Britain is having an epidemic of pregnant teenagers and a record number of girls under the age of 18 are opting for an abortion. Some sides are encouraged by the rate of abortions while others are more concerned that young girls are engaging in risky sex.
Official figures from the UK show that more than 21,000 girls under the age of 18 have terminated a pregnancy in 2007. This is the first time that abortion rates have hit the 50 percent mark with pregnant women.
In 2007 the conception rate of girls under 18 was 41.9 per 1,000. Even more startling was that 8,196 pregnancies in 2007 were with mothers under the age of 16.
The Telegraph reports on that proportion of girls choosing to abort those pregnancies is 50/50.
Ann Furedi, chief executive of the charity the British Pregnancy Advisory Service (BPAS), the UK’s largest abortion provider, said: “The fact that half of the teenagers in this position felt able to end their pregnancy in abortion is actually a positive sign.”
Not everyone is looking at the higher abortion rate as a positive measure. many believe that the focus should be on the high pregnancy rate among young women.
“Instead of endless reviews and leaflets for parents, ministers need to ensure that all of our young people are getting the relationship and sex education they need,” Annette Brooke, the Liberal Democrat Children Spokesperson said.
While some areas have actually seen lower pregnancy rates that is not the overall picture coming out of the UK. That is something that activists are calling to the government to key in on.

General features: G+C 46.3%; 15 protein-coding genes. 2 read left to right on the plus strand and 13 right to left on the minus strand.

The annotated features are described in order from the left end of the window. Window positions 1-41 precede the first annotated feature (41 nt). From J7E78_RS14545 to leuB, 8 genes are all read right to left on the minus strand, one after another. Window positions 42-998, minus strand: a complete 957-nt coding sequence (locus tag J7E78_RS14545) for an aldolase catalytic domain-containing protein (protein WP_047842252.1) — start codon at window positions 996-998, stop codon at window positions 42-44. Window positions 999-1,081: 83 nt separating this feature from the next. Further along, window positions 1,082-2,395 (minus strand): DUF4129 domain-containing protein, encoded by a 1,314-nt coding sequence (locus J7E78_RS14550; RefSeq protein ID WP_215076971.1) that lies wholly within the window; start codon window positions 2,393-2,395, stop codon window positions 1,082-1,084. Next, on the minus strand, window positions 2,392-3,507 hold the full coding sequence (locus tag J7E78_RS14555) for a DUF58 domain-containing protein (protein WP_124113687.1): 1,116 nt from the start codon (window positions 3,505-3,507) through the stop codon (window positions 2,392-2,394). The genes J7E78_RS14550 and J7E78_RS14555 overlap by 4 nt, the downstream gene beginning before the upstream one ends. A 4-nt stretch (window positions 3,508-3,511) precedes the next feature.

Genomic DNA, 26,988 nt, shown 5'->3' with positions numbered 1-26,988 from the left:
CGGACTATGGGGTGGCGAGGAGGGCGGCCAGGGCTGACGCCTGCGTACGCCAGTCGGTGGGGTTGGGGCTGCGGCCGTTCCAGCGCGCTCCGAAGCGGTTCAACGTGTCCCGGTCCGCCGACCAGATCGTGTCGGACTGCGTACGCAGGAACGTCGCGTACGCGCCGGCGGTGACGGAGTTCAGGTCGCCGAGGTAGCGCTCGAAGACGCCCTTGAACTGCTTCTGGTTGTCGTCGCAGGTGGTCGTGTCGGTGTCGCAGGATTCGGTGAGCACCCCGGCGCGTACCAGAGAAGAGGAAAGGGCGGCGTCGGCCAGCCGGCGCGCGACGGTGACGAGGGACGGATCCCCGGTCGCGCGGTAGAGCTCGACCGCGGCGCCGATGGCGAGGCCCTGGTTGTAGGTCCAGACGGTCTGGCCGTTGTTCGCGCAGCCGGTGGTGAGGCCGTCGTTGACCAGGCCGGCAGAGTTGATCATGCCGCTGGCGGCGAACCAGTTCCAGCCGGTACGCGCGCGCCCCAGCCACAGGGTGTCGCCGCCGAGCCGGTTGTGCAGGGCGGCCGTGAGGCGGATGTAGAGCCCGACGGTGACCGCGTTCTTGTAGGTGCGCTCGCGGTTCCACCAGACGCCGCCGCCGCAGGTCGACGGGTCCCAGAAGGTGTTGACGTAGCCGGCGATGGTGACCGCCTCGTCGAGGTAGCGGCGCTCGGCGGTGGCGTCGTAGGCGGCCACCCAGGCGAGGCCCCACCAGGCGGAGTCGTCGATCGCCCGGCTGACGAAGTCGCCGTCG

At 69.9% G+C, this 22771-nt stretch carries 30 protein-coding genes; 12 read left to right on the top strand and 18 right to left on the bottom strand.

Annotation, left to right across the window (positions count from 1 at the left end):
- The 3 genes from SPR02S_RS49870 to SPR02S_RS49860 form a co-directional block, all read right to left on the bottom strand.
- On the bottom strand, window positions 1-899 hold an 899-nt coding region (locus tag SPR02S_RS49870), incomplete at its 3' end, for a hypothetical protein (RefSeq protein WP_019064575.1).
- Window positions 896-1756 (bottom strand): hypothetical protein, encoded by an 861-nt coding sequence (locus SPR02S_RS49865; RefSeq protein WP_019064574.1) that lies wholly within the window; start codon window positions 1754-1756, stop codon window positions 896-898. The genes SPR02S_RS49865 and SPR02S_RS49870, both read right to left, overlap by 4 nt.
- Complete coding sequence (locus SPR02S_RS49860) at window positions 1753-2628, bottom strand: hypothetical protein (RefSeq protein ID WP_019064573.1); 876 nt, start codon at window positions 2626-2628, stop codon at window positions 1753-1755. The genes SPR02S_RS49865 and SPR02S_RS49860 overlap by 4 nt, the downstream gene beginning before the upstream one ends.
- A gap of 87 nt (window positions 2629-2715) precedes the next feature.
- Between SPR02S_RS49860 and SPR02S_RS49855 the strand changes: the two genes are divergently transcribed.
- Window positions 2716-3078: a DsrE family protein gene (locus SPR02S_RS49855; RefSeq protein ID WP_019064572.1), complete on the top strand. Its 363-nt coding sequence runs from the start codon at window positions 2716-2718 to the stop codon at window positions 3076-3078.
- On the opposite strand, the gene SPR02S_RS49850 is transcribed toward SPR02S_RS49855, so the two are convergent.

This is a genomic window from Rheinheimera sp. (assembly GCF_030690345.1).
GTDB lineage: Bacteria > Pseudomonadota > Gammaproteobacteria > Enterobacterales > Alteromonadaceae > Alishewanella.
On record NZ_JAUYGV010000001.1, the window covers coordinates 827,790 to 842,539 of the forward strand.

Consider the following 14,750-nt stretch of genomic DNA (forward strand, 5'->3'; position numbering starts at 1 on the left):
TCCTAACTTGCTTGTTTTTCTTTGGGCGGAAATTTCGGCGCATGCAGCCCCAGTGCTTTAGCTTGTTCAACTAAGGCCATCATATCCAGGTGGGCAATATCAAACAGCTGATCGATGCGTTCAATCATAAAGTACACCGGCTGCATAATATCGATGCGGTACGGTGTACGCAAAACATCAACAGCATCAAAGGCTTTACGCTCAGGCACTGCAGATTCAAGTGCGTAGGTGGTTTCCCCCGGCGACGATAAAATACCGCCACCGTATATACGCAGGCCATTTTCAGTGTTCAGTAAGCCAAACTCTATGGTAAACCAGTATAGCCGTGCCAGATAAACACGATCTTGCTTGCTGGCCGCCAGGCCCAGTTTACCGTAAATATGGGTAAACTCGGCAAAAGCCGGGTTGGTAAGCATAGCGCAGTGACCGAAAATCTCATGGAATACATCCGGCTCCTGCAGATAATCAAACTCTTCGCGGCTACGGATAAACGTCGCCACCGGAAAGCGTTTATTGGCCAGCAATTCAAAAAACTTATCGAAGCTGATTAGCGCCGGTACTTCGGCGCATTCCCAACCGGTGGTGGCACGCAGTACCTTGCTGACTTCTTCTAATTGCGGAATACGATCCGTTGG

The Independent reports:
Shadow health secretary Andrew Lansley said: “This is another Government target missed.
“Once again it demonstrates how pointless it is to set targets if the Government doesn’t do what is needed to deliver on them.
“Reducing teenage pregnancy requires more than teaching children about sex.
“It requires a supportive and responsible family together with high-quality relationship education which gives teenagers the self-confidence and guidance needed to recognise their interest in avoiding early and unprotected sexual intercourse.”
The high rate shows that more teenagers are having unprotected sex and may be engaging in risky behaviour.
“Our strategy is to encourage teenagers to delay early sexual activity, but to use contraception when they do become sexually active,” said Beverley Hughes, the Children and Young People’s Minister.
Hilary Pannack, of the sex education charity Straight Talking, believes that the nation is failing its children. The fact is that teenage parents often have children who are themselves teenage parents. Those families tend to be in the lower economic groups.